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Re: [OctDev] Google Summer of Code 2012: Call for projects and mentors

From: Jordi Gutiérrez Hermoso
Subject: Re: [OctDev] Google Summer of Code 2012: Call for projects and mentors
Date: Thu, 16 Feb 2012 08:28:41 -0500

Hi, Lukas.

2012/2/16 Lukas Reichlin <address@hidden>:
> On 14.02.2012, at 23:15, Jordi Gutiérrez Hermoso wrote:
>> Note that I think we should also consider Octave-Forge projects.
>> Please add Octave-Forge projects to the wiki as you deem appropriate.

> I do have an idea for an Octave-Forge project: Improve the
> "symbolic" package:
> - use objects & classes of Octave to enable stuff like overloaded
> methods for symbolic matrices. This could be done in C++ in a way
> similar to Michele Martone's new "sparsersb" package.

This sounds worthwhile. If you're able to mentor such a project, add
it to the wiki. We do get frequent requests for a working symbolic
package, so it would be nice if it were actually useful for something.

> - include the ginac library into the package such that there are no
> external libraries required. External libraries are often a pain in
> the proverbial on certain platforms.

This isn't a solution. Bundling of libraries presents its own problem.
It's the solution that proprietary software prefers, because
proprietary software doesn't know how to cooperate very well with
other software, proprietary or not (e.g. Windows and MacOS don't have
a native packaging system). When everything's hidden and forbidden,
everything hates everything else and it produces disharmony in the OS
instead of collaboration between different parts.

The solution is to properly package GiNaC in whatever packaging system
you personally happen to prefer for MacOS, which I think is the
platform you regrettably are using.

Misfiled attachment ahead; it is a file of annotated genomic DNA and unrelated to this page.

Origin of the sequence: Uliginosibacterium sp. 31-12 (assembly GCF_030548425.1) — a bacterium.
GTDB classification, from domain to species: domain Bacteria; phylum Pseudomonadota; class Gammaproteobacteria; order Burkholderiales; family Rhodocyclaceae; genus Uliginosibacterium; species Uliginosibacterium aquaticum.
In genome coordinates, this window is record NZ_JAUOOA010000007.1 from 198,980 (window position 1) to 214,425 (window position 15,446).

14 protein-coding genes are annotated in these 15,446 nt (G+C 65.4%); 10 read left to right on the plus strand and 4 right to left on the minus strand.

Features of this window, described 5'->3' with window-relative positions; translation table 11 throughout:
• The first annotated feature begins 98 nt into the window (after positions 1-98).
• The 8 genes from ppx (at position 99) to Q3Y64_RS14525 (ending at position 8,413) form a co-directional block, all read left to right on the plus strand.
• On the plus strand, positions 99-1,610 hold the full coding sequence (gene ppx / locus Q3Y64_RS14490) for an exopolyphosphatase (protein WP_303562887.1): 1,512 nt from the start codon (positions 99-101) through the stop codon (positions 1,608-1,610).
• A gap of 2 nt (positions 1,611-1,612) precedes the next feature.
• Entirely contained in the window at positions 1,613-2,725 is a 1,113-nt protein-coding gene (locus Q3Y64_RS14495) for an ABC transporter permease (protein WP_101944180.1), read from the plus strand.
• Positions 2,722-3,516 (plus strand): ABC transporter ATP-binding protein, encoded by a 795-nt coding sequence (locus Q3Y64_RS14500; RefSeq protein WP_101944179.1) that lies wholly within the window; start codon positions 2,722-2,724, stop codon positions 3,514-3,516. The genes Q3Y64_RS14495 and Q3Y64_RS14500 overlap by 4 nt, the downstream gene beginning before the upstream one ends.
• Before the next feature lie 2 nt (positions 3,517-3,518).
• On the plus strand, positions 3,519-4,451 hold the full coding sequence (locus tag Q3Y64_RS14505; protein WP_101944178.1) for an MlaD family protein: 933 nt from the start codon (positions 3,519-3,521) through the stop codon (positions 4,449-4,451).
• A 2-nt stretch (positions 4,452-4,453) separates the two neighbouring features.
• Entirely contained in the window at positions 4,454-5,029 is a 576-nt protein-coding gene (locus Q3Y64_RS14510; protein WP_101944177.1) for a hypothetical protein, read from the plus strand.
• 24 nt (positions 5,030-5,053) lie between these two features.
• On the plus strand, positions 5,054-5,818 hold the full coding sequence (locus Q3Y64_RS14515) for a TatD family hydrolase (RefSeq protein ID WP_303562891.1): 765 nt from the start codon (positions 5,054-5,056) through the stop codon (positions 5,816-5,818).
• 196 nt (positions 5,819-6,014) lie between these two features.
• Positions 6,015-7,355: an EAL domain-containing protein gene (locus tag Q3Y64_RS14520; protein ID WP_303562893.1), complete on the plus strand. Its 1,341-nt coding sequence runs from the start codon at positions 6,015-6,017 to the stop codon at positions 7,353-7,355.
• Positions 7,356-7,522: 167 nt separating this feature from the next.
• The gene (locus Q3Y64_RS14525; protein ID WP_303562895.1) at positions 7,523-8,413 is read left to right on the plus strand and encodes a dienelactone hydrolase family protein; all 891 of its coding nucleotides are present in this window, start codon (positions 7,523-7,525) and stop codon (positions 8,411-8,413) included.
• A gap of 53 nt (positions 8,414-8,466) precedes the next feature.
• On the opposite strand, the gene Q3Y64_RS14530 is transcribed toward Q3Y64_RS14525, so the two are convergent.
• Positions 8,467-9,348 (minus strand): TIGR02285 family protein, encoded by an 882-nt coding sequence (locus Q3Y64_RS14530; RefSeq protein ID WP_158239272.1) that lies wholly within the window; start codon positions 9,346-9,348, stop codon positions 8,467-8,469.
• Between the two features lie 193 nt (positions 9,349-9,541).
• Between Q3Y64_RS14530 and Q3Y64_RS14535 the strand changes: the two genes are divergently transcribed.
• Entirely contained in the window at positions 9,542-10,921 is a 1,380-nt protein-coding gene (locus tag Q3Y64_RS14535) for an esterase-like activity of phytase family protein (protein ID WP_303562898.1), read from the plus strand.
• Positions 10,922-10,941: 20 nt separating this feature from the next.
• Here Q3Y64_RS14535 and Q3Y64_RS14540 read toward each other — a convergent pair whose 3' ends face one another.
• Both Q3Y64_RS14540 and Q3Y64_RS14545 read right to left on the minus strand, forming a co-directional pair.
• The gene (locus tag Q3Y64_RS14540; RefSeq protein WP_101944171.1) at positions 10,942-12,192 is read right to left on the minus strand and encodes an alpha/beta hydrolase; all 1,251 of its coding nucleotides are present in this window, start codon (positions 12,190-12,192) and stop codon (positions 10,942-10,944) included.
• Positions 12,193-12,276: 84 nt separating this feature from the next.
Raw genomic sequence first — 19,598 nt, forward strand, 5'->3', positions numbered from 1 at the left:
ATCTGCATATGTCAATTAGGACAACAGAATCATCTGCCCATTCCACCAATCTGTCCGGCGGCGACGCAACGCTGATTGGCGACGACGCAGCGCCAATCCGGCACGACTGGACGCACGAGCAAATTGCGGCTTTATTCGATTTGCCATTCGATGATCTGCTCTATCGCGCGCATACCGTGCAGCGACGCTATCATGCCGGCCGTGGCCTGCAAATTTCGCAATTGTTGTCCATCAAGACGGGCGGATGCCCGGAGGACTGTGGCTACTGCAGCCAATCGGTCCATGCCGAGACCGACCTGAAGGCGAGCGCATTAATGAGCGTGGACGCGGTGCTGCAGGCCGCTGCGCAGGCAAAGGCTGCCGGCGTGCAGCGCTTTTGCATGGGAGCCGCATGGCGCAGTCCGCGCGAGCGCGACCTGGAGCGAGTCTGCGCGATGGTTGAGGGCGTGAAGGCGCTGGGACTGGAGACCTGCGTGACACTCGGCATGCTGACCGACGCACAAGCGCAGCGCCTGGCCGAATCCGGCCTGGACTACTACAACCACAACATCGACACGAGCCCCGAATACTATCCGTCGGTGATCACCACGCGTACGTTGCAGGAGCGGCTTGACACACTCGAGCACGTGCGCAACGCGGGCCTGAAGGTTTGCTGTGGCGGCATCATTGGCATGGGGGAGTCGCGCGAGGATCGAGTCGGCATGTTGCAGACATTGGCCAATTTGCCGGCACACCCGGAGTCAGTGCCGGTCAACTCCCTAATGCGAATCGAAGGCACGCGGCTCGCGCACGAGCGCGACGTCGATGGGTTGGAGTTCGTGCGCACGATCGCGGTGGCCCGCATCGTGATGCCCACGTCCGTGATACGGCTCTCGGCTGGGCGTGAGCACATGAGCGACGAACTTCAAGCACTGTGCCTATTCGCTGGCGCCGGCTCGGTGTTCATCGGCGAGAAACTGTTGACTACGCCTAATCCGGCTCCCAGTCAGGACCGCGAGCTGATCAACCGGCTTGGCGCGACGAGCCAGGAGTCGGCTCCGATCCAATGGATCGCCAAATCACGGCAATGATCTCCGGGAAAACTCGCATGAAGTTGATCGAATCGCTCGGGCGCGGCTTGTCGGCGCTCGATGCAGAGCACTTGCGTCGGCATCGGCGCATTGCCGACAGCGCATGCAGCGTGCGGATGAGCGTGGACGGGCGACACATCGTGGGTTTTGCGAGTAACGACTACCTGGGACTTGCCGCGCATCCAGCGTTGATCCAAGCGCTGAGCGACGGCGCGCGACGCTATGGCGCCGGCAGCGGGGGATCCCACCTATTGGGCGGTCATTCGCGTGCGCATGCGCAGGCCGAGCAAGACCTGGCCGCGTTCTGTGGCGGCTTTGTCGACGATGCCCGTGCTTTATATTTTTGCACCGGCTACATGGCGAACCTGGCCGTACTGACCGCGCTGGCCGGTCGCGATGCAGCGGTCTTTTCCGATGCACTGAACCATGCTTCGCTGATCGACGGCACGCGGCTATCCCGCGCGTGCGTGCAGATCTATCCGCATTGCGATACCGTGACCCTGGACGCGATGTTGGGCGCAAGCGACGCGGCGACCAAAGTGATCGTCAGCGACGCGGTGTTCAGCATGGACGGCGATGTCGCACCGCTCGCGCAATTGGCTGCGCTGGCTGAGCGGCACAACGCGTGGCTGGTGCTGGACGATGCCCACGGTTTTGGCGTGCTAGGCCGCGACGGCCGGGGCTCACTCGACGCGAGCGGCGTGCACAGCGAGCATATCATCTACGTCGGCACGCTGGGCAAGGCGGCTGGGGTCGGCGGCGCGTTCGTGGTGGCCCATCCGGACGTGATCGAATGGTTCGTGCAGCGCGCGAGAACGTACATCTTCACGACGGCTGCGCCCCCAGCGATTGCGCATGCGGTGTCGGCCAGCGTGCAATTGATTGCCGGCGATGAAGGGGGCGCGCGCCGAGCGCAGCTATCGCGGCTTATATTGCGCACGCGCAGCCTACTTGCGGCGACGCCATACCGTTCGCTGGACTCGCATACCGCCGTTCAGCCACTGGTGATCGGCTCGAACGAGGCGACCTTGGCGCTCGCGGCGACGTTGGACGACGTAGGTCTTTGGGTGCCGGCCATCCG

> An example of included libraries is the "odepkg" package which
> includes some tgz archives that are compiled upon package
> installation.

I wasn't aware that it was doing this, but already it's possible to
see how this is a problem. You will observe that it's patching the
bundled libraries, implementing fixes that apparently are unique to
Octave. Who else is using these libraries? Who else might want these
fixes? Why are we maintaining our own patch set instead of
collaboratively maintaining it with anyone else who might be
interested? Are we all in the numerical community independently
reimplementing again and again the same fixes in these packages?

Such was the situation with ARPACK, which everyone was using, and
everyone was independently patching over and over again, in the same
way, in effect, everyone creating their own fork. It took a lot of
communication and collaboration between different free software users,
but now we have a centrally-located and community-maintained version
of it. This is the right thing to do. I don't know how feasible it is
to do this for the bundled libraries of odepkg, but it should be
considered. If they are completely abandoned libraries and nobody but
us is using them, like what happens in libcruft in Octave, then it's
an acceptable compromise to bundle them, but if there is any sort of
upstream maintenance or a community of users, they should be
collaboratively maintained.

- Jordi G. H.

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